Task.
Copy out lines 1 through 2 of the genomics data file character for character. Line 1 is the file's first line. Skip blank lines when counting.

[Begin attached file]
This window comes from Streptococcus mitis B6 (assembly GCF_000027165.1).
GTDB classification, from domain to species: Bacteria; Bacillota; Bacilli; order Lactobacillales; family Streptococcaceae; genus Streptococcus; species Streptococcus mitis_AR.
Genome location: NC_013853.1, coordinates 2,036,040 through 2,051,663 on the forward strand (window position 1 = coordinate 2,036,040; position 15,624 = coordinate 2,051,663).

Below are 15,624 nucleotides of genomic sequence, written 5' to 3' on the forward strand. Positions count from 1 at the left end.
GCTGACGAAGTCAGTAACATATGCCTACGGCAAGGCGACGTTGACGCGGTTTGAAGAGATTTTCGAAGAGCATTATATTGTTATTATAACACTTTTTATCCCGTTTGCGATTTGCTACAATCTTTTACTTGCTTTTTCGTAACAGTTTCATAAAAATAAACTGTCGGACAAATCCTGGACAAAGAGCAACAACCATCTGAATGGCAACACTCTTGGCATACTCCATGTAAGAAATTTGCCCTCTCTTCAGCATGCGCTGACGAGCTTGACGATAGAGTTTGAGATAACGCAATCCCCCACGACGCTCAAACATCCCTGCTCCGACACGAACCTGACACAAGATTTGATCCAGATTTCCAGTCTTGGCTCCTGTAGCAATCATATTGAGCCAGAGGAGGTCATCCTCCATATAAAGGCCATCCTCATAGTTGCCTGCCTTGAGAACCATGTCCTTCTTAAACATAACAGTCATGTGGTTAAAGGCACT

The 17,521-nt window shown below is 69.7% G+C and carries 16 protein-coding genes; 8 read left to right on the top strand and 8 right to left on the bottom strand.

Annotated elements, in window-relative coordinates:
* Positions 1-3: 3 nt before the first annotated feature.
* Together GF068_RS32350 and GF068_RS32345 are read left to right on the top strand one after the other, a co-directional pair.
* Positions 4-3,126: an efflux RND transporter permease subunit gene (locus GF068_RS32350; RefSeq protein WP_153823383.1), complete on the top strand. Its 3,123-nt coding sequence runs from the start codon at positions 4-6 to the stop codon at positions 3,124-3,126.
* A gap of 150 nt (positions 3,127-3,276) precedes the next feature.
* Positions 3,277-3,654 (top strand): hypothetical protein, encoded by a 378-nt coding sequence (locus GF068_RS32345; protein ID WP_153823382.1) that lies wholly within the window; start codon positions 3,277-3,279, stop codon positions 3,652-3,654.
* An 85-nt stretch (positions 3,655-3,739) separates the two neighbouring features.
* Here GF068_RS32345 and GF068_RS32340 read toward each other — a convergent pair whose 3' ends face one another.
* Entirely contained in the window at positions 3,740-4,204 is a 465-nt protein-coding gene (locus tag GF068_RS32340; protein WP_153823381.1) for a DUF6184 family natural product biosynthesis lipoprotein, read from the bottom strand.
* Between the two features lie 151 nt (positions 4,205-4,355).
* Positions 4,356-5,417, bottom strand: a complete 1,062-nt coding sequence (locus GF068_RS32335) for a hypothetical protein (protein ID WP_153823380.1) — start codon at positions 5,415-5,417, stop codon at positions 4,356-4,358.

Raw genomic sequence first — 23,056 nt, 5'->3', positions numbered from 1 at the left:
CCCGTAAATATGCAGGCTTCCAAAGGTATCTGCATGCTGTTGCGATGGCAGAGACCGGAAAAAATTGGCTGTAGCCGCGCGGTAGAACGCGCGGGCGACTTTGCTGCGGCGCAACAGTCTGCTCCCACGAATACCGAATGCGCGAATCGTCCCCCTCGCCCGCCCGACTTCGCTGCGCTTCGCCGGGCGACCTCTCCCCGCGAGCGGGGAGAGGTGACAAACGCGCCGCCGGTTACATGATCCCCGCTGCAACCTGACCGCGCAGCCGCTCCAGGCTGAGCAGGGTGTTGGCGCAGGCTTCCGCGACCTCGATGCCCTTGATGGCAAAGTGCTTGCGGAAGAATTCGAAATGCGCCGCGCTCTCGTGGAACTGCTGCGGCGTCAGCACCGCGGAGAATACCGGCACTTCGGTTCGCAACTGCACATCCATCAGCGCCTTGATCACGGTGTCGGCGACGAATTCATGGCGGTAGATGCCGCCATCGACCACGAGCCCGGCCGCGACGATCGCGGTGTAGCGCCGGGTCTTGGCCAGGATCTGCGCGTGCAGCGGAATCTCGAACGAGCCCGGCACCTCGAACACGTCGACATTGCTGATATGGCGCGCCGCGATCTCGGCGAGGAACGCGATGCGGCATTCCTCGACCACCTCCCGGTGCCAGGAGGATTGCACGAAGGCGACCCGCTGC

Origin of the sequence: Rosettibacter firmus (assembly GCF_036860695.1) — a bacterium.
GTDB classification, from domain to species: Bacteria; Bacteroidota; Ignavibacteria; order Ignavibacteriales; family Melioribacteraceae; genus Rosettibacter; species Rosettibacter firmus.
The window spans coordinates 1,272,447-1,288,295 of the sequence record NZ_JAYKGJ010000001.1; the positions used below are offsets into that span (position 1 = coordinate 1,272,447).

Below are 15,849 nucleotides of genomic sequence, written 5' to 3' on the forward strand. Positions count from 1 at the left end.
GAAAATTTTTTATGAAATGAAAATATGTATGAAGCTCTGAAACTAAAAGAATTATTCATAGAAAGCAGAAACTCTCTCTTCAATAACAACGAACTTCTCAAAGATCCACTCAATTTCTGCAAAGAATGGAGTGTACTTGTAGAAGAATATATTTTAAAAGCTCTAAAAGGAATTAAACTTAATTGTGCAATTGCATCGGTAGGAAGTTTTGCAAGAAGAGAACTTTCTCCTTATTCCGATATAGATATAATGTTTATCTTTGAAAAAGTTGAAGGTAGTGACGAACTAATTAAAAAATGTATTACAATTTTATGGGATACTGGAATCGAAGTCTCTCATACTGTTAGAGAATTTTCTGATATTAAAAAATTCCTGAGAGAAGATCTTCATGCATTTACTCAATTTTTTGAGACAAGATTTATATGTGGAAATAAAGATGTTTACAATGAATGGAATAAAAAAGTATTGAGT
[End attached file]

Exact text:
This window comes from Streptococcus mitis B6 (assembly GCF_000027165.1).
GTDB classification, from domain to species: Bacteria; Bacillota; Bacilli; order Lactobacillales; family Streptococcaceae; genus Streptococcus; species Streptococcus mitis_AR.